1998 Pfiesteria Response Update

April 29, 1998

Maryland Department of Natural Resources has been working with our sister state agencies and the Pfiesteria Technical Advisory Committee to develop a four level Pfiesteria Response Strategy. A central aspect of this strategy is the intensive monitoring of fish health and habitat quality in selected tributaries. Although we understand the general relationship between habitat quality (including nutrients), fish, and toxic outbreaks; we do not yet understand it well enough to predict when and where toxic outbreaks will occur. For this reason, we are pro-actively sampling fish health and habitat quality on the three rivers affected during 1997 (Pocomoke, Manokin/Kings Creek, and Chicamacomico/Transquaking) and several other rivers that are similar in terms of nutrient levels and physical dynamics. Fish health will be monitored every two weeks and habitat quality monthly on these rivers through October 1998.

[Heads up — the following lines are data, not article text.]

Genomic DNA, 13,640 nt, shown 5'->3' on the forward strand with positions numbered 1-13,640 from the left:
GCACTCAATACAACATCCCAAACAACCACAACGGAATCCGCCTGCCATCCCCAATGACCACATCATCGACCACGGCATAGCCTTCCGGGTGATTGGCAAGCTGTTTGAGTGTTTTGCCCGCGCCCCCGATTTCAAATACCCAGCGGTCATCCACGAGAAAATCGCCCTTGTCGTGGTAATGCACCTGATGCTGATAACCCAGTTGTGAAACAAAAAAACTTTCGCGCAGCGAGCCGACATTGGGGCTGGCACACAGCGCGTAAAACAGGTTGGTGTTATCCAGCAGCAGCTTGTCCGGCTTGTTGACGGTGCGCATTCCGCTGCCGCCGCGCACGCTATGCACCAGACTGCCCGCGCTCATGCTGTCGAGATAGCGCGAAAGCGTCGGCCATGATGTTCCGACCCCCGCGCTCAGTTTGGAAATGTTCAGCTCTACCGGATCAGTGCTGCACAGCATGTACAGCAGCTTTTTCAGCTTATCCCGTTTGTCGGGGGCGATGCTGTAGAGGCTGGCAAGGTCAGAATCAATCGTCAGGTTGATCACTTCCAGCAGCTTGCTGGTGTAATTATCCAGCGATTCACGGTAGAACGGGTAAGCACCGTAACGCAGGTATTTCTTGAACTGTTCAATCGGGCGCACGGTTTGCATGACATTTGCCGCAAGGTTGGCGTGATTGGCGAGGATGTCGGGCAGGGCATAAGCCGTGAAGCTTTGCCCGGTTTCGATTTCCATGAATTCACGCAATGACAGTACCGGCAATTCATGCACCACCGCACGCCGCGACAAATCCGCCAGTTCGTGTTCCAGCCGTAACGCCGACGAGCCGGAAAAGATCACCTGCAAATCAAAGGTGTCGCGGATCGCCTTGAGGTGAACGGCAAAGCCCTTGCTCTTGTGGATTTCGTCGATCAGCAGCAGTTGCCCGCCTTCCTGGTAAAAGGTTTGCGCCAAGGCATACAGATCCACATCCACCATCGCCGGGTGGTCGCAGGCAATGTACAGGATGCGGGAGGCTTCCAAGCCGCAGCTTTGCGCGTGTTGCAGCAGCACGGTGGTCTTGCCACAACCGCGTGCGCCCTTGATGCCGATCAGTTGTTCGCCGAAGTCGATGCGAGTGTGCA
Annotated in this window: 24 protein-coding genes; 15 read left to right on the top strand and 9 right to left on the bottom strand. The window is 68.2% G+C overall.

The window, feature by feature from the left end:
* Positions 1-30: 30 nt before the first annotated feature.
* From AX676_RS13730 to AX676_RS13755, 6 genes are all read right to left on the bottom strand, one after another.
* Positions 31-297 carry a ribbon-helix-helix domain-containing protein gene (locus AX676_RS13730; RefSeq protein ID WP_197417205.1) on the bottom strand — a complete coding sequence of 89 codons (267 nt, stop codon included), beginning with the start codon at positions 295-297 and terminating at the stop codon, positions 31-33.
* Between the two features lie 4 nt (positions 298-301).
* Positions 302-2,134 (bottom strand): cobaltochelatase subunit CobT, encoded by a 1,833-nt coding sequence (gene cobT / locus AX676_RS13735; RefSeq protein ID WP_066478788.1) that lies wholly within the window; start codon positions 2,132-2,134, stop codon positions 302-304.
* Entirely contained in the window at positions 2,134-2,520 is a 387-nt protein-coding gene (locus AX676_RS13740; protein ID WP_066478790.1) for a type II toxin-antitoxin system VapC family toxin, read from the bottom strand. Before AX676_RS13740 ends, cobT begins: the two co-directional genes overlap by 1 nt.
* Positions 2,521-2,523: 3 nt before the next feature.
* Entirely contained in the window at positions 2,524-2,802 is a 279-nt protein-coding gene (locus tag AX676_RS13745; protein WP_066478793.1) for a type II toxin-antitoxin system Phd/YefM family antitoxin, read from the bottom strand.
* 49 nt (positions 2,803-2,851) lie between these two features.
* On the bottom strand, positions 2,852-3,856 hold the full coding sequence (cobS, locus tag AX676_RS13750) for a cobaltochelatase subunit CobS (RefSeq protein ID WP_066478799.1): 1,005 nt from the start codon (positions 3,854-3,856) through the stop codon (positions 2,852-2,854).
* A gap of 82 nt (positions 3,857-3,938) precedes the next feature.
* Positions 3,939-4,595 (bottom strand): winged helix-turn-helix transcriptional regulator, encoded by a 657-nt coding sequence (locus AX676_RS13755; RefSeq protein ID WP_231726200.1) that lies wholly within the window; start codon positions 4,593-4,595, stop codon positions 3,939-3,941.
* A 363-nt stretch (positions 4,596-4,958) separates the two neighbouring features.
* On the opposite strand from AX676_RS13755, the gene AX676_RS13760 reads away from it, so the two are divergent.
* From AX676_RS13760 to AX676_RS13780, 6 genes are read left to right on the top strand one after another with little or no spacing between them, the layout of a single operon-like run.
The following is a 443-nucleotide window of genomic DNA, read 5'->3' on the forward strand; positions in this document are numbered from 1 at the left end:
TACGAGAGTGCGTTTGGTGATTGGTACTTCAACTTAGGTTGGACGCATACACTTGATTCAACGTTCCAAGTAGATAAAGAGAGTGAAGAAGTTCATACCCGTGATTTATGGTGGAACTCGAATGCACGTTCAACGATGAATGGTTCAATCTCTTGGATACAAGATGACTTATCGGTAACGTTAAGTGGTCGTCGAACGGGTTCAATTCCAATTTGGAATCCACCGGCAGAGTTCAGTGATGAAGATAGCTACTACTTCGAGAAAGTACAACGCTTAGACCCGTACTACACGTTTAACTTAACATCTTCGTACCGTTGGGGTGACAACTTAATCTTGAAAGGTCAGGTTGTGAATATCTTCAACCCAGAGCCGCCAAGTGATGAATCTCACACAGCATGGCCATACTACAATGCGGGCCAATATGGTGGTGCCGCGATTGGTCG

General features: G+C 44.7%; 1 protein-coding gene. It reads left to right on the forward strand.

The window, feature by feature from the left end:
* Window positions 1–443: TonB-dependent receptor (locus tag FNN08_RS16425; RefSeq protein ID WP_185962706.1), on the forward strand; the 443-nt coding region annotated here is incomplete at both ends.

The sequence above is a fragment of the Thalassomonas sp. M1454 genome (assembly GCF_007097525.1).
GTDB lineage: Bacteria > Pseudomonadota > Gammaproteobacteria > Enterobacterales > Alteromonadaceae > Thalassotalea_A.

So far this year (as of April 29), DNR crews have monitored fish health on eight rivers in the Chesapeake bay and the coastal bays. Only about 0.1% of the over 34,800 fish collected exhibited any kind of abnormality; indicating healthy populations. Sampling to evaluate habitat quality have been carried out three times on the Pocomoke River, twice on the Manokin and Chicamacomico, and once each on the Nanticoke, Big Annemessex, and Newport Bay/Trappe Creek. The St. Martin River and Eastern Shore Wicomico River will be sampled for habitat quality within the next week. Although the important nutrient data collected during these evaluations has not yet returned from the laboratory (it takes up to two months to fully analyze the samples) the immediately available physical data (salinity, temperature, pH, and dissolved oxygen) revealed nothing unusual.

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